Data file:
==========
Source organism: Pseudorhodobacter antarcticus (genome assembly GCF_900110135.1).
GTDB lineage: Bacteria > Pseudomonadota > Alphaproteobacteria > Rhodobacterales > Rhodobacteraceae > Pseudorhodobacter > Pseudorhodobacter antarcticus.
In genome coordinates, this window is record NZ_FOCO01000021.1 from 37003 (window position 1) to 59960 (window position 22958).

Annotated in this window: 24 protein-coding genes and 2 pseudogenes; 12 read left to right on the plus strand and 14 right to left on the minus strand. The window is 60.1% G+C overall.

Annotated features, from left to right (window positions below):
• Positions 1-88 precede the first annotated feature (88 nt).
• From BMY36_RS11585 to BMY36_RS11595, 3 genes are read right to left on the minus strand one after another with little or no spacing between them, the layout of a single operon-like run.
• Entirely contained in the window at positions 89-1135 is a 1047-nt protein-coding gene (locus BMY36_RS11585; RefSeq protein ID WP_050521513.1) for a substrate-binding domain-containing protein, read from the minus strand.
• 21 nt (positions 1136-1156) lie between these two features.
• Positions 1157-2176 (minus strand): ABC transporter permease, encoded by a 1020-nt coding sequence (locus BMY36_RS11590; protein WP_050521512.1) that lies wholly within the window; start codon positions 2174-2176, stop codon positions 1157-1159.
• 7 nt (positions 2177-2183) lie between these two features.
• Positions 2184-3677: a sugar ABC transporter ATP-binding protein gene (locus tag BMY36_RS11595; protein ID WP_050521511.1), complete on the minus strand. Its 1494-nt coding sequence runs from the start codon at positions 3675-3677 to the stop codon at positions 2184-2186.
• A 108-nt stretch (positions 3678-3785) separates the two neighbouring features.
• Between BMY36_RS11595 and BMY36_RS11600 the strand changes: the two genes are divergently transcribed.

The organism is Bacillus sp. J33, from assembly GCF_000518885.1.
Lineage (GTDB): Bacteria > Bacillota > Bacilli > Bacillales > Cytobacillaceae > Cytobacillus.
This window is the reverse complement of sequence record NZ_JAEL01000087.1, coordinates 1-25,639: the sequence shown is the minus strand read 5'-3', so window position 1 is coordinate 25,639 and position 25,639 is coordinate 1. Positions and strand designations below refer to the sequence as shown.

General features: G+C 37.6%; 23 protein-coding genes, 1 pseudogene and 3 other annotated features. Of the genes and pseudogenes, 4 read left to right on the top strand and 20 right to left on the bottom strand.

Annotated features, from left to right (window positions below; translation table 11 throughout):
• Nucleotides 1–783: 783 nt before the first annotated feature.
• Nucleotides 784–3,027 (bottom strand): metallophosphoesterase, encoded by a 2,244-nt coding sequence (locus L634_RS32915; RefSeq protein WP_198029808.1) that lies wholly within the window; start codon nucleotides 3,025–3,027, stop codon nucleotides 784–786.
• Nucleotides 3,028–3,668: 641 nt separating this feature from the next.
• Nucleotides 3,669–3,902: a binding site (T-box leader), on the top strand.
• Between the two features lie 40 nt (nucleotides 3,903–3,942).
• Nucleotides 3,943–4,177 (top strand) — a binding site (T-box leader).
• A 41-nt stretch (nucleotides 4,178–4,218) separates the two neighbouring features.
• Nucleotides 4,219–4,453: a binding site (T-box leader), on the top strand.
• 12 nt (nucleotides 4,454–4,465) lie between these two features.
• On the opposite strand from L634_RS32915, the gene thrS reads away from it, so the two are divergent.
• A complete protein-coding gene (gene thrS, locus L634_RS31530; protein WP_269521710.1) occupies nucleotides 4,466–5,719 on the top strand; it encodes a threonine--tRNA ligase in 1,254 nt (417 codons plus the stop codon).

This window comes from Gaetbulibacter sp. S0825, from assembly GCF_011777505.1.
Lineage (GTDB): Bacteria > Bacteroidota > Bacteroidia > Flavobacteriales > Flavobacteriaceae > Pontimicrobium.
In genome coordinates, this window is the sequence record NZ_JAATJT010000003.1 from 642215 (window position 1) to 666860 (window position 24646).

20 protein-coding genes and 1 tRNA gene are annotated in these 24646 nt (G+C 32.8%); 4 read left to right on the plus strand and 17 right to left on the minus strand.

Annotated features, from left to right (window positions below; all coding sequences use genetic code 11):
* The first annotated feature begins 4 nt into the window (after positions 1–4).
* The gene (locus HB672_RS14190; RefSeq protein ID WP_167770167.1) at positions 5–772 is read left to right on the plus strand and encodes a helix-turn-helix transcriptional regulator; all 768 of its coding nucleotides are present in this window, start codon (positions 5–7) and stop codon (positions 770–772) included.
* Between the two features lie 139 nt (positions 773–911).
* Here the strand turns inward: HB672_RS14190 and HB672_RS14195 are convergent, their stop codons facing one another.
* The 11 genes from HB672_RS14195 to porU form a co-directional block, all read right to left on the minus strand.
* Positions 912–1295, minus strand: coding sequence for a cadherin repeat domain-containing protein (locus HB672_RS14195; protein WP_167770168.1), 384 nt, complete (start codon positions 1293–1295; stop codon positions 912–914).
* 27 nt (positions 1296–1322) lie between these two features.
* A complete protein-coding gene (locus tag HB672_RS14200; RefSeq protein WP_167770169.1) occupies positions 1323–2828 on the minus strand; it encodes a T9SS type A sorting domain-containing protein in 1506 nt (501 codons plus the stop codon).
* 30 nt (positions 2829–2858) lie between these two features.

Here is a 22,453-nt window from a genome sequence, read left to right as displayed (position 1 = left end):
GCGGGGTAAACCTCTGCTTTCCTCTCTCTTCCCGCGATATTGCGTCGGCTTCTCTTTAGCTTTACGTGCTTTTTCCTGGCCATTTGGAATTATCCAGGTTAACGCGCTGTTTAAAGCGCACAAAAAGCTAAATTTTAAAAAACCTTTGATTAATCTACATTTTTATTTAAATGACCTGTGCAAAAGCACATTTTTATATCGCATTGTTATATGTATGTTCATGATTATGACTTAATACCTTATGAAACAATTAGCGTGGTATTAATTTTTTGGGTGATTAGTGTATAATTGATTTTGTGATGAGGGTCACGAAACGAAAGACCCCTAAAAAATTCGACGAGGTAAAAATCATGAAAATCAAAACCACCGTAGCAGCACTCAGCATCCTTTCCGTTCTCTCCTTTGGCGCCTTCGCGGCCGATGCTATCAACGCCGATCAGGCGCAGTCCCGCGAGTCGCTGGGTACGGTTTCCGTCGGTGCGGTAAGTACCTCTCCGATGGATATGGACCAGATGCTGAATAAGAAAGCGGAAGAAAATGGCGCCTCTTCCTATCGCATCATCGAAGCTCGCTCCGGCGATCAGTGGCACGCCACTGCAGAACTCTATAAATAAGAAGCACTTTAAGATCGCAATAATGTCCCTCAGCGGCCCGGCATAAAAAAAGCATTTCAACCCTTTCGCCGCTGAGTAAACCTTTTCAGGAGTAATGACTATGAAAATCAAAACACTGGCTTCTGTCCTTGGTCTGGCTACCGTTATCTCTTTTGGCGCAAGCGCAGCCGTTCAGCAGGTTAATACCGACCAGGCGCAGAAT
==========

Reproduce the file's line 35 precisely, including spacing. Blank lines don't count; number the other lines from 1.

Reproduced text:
Annotated features, from left to right (window positions below; all coding sequences use genetic code 11):